• Most importantly they are secure. They're coded to the usb or computer they're downloaded to and cannot be ripped off and put up on bittorrent sites, ala Krappy Kindle.
  • They can be read on Iphone apps and any other doodad gizmo you care to name.
  • They can be disabled, or enabled, from printing so people don't run their own copies off and sell them down the local market.
  • Oh, speaking of Krappy Kindle, you own the book you buy. You physically have it on your usb or computer, and it can't be taken from you as Kindle recently did with some titles.
They are readable on the free reader you download from their website. They don't currently work on ebook readers, but as he pointed out very few people have one of those, and most people have a computer or laptop. And they are set up as a book, with two pages facing up at each time, pages turning over at the click of a mouse.

The software is soooo easy to use. Basically it's just cut and paste. In ten minutes we had a workable book! Then once you've done your book, you can either sell it yourself or, for 15% upload it to their website and they handle all the merchandising, sales, uploading and author payments. And if 15% makes you gasp in horror, consider that most authors are extremely lucky to get as much as 15% royalties from a print publisher.

So, for all you authors who have tried the old method of banging on publishers' doors and getting them slammed in your face, if you've submitted a manuscript and waited dutifully for months or years (often they demand it be an exclusive submission so you can't try your luck anywhere else) and they then say no, if you've eyed the multitude of self-publishing sites out there and shuddered at the enormous prices and the thought of paying upfront for hundreds of books that you then have to go out and sell as well - give this serious consideration.

Seriously, when you consider that the entire publishing business is geared in the favour of the publisher: that everyone from the printer, the truck drivers, the graphic designer, the marketer, the wholesaler, the bookseller, the editor, the publishing company and the agent all get their money before you do -  you the person who spent months or years of your life and passion creating the work - this ebook setup makes a very attractive prospect. 

To give you an idea of the versatility of this software, these are the projects the people in the class were working on: a novel (me), an art book on Van Gogh with associated music, a musical with videos and the recorded score, a set of childrens books, and a collection of short stories.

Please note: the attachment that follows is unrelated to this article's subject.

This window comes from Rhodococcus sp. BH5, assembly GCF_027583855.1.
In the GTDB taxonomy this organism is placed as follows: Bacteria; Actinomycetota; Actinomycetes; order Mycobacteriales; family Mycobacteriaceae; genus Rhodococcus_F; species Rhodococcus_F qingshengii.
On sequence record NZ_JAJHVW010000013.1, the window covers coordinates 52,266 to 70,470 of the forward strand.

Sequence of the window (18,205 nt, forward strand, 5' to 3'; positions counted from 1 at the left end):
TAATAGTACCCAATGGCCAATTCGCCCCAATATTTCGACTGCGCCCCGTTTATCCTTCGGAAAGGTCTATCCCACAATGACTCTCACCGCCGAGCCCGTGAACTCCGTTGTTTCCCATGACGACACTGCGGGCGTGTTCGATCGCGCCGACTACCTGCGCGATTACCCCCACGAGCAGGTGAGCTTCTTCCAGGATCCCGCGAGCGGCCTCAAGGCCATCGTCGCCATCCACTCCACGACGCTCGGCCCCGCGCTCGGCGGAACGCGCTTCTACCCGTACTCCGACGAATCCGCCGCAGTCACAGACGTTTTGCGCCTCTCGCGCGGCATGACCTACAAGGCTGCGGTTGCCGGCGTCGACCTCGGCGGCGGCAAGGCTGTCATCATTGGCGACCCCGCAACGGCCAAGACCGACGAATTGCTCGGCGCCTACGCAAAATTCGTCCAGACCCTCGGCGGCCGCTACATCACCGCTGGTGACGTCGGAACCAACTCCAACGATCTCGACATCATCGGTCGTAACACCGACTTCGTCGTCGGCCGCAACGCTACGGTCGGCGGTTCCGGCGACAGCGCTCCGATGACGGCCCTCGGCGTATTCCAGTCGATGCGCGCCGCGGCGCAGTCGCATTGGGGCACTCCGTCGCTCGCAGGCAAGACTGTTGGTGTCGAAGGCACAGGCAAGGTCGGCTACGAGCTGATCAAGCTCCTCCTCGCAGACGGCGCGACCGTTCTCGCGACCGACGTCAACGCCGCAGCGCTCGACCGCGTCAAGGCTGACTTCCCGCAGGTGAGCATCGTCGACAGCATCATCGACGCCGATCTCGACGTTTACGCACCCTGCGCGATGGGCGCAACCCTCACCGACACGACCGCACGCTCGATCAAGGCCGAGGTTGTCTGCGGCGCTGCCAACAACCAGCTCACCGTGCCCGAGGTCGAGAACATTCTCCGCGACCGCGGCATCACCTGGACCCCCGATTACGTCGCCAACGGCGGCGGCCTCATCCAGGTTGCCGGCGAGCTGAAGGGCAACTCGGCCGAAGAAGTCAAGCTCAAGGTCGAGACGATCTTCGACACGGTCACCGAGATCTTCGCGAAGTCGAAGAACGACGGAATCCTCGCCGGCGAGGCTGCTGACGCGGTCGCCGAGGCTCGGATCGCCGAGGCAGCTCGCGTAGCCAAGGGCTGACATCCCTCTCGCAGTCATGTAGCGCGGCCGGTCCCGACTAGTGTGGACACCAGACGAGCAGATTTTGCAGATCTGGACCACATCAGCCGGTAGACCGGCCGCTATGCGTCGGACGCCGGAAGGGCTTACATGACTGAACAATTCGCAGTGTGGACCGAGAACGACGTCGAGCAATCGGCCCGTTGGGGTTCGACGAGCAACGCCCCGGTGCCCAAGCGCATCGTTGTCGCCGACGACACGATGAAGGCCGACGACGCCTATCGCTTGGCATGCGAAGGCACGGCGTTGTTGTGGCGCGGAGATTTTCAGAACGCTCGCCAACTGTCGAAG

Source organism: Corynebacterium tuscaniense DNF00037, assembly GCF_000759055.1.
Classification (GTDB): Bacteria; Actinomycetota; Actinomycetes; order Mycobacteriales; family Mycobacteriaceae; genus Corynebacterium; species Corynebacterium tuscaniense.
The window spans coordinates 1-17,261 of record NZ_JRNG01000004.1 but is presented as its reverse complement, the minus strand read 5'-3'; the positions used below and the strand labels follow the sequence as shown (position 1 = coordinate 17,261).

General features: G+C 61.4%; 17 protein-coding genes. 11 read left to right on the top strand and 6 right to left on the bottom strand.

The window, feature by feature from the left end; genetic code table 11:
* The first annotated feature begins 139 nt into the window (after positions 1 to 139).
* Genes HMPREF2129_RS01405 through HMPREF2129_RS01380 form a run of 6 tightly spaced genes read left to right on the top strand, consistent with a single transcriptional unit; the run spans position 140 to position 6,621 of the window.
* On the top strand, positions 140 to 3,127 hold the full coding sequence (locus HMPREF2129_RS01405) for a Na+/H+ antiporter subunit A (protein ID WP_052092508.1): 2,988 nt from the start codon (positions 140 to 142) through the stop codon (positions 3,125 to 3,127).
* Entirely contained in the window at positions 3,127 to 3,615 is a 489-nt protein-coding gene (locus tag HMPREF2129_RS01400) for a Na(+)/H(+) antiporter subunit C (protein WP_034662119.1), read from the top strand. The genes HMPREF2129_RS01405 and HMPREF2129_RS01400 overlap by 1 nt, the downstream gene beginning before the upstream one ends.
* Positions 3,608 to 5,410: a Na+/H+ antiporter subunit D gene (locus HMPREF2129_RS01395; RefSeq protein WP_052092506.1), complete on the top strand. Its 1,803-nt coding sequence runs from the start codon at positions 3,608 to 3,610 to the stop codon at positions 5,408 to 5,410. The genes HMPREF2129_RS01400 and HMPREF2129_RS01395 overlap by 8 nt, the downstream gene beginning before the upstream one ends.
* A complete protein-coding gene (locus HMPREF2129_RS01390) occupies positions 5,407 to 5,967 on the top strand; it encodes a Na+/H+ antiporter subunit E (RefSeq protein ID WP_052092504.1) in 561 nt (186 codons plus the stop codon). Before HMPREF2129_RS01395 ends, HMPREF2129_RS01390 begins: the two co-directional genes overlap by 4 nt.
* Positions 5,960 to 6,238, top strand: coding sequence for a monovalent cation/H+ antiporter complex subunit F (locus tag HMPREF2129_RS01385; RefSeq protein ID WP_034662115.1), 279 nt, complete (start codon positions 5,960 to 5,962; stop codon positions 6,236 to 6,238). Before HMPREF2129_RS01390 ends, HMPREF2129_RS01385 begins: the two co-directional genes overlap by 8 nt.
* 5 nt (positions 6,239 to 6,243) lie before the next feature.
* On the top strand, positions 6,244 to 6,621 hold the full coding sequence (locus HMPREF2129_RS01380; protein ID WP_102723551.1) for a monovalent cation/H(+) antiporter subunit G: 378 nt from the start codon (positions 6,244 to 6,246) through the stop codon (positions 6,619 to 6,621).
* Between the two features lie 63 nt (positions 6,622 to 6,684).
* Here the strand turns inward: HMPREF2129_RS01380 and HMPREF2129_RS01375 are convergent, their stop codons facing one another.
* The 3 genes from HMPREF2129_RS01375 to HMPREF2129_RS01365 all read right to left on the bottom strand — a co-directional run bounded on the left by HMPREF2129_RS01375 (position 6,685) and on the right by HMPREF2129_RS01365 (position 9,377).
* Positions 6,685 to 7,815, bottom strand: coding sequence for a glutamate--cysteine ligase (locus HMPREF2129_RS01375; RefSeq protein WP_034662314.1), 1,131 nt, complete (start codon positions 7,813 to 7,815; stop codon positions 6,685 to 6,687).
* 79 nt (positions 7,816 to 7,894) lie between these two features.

In the future I can see many (most?) authors trying this kind of publishing first, and then taking their successful book to a print publisher and asking if they want a piece of the action.

The best bit? The software costs $120 AUD.

Check out the books already published: http://www.ebook.com/

Try the trial software: http://www.desktopauthor.com/


I realise this sounds like a paid advertisement, but in all honesty I've kept pretty up to date with publishing in all its forms and I have never seen anything with the potential that this software has. And that it offers a direct financial benefit to someone willing to put their creative work out on the market is all the more wonderful. And dammit, it's exciting!

Suz

Jul. 8th, 2009

Last love

By Way of the Stars cover art

Finally got a copy of issue 28 of the SG magazine, and was blown away by the cover art the editors have done for my story.



How cool is this!


Jun. 7th, 2009

Team

New short stories

This is a first - a multi-part serial in the Official Stargate Magazine. The first part, By Way Of The Stars is in the latest issue, number 28. The second and third parts will follow along in the next two issues.

There's a sneak peak on my website: heavenlybarquings.googlepages.com/stars1

Mar. 22nd, 2009

Team

Barque review on Gateworld

Hetshepsu posted a truly wonderful review of The Barque of Heaven on Gateworld recently.

Click this way...

Thanks, Hetshpsu. Much appreciated.



Propeller-head

Update, Supernova convention

Well, February passed in a haze of heat and sadness. Hard to believe it's the end of March already. But that means it's time for Supernova next weekend. I'll be there both days, selling and signing copies of The Barque of Heaven. Come one, come all!

Supernova

I also have a three-part short story in the Stargate SG-1/SGA magazine. First part comes out in the next issue, number 28.

What else... The Aurealis awards have been and gone. Applause to the short listed authors and winners. I'm amazed by the huge pool of talented genre writers here in Australia. It's very heartening to see not only so many writers, but those writers being published and finding audiences.




Feb. 22nd, 2009

Tears

National Day of Mourning

I'm the hot wind from the desert
I'm the black soil of the plains
I'm the mountains and the valleys
I'm the drought and flooding rains
I am the rock, I am the sky
The rivers when they run
The spirit of this great land
I am Australian